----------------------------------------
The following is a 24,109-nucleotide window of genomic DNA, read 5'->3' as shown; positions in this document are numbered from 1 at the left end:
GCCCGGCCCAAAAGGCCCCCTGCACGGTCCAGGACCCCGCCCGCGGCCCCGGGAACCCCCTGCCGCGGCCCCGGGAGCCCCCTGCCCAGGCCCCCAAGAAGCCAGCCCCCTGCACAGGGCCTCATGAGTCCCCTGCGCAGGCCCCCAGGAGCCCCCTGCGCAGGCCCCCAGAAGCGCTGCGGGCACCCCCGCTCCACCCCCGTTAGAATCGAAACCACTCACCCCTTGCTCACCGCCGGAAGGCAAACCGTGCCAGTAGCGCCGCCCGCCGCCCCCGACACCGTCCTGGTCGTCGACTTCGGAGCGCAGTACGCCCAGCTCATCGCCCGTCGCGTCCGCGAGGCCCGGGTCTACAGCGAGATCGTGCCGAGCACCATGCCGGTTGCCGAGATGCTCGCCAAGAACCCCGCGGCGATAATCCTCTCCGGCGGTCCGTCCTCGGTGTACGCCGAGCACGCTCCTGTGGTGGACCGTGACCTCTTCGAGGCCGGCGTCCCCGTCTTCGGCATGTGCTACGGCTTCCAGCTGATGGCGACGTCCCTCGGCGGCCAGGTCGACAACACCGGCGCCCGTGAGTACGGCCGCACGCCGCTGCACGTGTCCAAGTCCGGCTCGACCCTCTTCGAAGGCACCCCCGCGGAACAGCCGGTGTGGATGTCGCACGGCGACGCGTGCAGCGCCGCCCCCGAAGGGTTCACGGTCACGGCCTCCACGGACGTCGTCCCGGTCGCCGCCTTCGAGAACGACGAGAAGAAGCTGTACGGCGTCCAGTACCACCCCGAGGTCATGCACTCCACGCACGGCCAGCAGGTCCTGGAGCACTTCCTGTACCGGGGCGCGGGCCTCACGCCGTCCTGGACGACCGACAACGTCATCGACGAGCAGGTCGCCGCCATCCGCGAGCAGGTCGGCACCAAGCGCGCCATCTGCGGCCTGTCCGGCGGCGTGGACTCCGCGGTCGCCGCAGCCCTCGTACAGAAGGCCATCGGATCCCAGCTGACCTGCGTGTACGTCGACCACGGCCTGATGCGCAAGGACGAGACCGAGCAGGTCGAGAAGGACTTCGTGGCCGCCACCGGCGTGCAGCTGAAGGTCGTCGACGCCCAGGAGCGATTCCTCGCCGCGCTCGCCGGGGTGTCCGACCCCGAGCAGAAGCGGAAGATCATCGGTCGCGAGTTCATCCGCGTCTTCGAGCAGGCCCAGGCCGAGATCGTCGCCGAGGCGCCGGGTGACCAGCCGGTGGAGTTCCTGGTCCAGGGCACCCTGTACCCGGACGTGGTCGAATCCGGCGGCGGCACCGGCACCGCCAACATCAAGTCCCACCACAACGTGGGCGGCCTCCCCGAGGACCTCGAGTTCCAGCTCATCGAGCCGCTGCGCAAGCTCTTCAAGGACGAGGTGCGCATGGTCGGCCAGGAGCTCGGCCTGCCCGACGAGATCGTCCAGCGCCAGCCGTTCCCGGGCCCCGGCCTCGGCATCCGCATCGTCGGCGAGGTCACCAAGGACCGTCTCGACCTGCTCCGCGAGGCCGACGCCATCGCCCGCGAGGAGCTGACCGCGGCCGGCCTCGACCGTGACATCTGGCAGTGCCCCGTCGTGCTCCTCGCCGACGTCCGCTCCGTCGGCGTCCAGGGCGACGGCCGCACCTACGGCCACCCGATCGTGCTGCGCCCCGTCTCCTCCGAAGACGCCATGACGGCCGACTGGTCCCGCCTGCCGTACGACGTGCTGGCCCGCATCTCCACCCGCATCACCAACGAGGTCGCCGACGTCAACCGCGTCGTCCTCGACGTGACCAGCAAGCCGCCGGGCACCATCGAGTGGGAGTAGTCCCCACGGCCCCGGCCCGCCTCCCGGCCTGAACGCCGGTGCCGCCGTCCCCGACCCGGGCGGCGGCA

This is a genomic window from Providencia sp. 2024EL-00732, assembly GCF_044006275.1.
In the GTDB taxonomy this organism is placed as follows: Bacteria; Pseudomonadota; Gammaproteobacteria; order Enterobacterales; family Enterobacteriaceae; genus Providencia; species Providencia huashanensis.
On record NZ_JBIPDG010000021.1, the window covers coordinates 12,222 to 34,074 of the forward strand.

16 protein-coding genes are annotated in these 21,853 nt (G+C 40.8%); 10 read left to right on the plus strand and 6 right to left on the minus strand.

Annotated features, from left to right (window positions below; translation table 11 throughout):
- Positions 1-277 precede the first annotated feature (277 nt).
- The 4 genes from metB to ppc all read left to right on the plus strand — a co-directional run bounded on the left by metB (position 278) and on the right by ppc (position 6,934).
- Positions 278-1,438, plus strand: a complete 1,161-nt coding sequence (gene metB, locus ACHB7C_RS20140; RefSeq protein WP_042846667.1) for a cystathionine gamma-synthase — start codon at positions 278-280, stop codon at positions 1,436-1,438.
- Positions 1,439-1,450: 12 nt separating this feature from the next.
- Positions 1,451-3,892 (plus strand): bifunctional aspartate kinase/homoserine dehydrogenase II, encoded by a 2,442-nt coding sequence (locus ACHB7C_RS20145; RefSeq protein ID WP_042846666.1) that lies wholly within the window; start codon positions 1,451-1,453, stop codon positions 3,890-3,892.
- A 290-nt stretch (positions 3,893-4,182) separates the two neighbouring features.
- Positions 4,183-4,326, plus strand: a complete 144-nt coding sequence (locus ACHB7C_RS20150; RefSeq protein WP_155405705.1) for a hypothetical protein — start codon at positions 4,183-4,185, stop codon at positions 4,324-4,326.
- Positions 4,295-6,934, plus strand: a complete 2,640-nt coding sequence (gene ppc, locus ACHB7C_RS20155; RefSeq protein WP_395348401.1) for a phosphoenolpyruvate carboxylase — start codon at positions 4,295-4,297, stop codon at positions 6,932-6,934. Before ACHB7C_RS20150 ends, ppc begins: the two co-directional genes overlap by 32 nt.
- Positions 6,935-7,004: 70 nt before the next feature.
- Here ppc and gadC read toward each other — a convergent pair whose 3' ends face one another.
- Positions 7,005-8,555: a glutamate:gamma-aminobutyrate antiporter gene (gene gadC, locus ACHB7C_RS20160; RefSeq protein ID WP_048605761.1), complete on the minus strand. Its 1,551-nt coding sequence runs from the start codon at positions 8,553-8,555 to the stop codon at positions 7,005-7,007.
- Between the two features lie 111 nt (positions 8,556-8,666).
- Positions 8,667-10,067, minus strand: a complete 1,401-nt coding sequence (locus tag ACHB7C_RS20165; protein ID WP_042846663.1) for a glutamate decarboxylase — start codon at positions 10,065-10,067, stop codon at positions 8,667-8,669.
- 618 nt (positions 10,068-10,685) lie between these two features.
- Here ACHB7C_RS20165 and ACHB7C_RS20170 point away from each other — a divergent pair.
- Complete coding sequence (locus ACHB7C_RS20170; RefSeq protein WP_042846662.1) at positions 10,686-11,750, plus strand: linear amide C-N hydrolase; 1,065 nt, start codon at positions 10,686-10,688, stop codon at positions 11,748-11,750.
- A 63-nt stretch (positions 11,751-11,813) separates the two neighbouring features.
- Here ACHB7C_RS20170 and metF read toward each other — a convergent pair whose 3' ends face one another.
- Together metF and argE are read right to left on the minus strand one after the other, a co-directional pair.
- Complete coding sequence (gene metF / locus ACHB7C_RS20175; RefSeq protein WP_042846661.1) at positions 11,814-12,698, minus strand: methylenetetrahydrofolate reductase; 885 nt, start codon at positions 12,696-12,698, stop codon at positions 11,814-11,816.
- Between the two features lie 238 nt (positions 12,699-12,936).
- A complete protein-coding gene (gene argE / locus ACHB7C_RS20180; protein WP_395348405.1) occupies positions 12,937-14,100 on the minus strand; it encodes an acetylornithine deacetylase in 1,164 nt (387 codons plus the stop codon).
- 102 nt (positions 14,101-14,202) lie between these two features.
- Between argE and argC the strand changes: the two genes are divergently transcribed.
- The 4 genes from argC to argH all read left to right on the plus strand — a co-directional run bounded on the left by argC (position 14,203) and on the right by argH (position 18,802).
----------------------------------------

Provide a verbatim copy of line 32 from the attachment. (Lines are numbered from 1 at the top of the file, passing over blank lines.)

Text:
- The 4 genes from argC to argH all read left to right on the plus strand — a co-directional run bounded on the left by argC (position 14,203) and on the right by argH (position 18,802).